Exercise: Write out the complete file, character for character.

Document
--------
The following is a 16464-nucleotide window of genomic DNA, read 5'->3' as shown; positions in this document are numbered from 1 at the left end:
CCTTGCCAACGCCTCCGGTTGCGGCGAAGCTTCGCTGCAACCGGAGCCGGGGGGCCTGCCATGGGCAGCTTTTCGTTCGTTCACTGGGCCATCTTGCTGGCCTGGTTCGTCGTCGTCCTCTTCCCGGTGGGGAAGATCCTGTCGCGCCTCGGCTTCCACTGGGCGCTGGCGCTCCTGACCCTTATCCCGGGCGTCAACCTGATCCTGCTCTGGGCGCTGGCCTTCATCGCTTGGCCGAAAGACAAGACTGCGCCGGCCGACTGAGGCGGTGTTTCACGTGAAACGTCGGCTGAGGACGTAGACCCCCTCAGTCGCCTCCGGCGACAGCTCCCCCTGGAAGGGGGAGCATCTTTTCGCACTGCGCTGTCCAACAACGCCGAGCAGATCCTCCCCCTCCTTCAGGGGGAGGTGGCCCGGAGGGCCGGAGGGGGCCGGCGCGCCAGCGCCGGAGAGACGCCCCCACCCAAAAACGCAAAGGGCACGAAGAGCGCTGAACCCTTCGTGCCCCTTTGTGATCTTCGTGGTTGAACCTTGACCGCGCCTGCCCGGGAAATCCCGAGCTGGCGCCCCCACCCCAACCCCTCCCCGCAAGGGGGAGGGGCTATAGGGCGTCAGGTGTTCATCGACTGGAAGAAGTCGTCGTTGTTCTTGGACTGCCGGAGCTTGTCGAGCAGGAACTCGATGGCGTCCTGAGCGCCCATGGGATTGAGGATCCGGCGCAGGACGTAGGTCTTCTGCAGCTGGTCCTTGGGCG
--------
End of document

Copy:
The following is a 16464-nucleotide window of genomic DNA, read 5'->3' as shown; positions in this document are numbered from 1 at the left end:
CCTTGCCAACGCCTCCGGTTGCGGCGAAGCTTCGCTGCAACCGGAGCCGGGGGGCCTGCCATGGGCAGCTTTTCGTTCGTTCACTGGGCCATCTTGCTGGCCTGGTTCGTCGTCGTCCTCTTCCCGGTGGGGAAGATCCTGTCGCGCCTCGGCTTCCACTGGGCGCTGGCGCTCCTGACCCTTATCCCGGGCGTCAACCTGATCCTGCTCTGGGCGCTGGCCTTCATCGCTTGGCCGAAAGACAAGACTGCGCCGGCCGACTGAGGCGGTGTTTCACGTGAAACGTCGGCTGAGGACGTAGACCCCCTCAGTCGCCTCCGGCGACAGCTCCCCCTGGAAGGGGGAGCATCTTTTCGCACTGCGCTGTCCAACAACGCCGAGCAGATCCTCCCCCTCCTTCAGGGGGAGGTGGCCCGGAGGGCCGGAGGGGGCCGGCGCGCCAGCGCCGGAGAGACGCCCCCACCCAAAAACGCAAAGGGCACGAAGAGCGCTGAACCCTTCGTGCCCCTTTGTGATCTTCGTGGTTGAACCTTGACCGCGCCTGCCCGGGAAATCCCGAGCTGGCGCCCCCACCCCAACCCCTCCCCGCAAGGGGGAGGGGCTATAGGGCGTCAGGTGTTCATCGACTGGAAGAAGTCGTCGTTGTTCTTGGACTGCCGGAGCTTGTCGAGCAGGAACTCGATGGCGTCCTGAGCGCCCATGGGATTGAGGATCCGGCGCAGGACGTAGGTCTTCTGCAGCTGGTCCTTGGGCG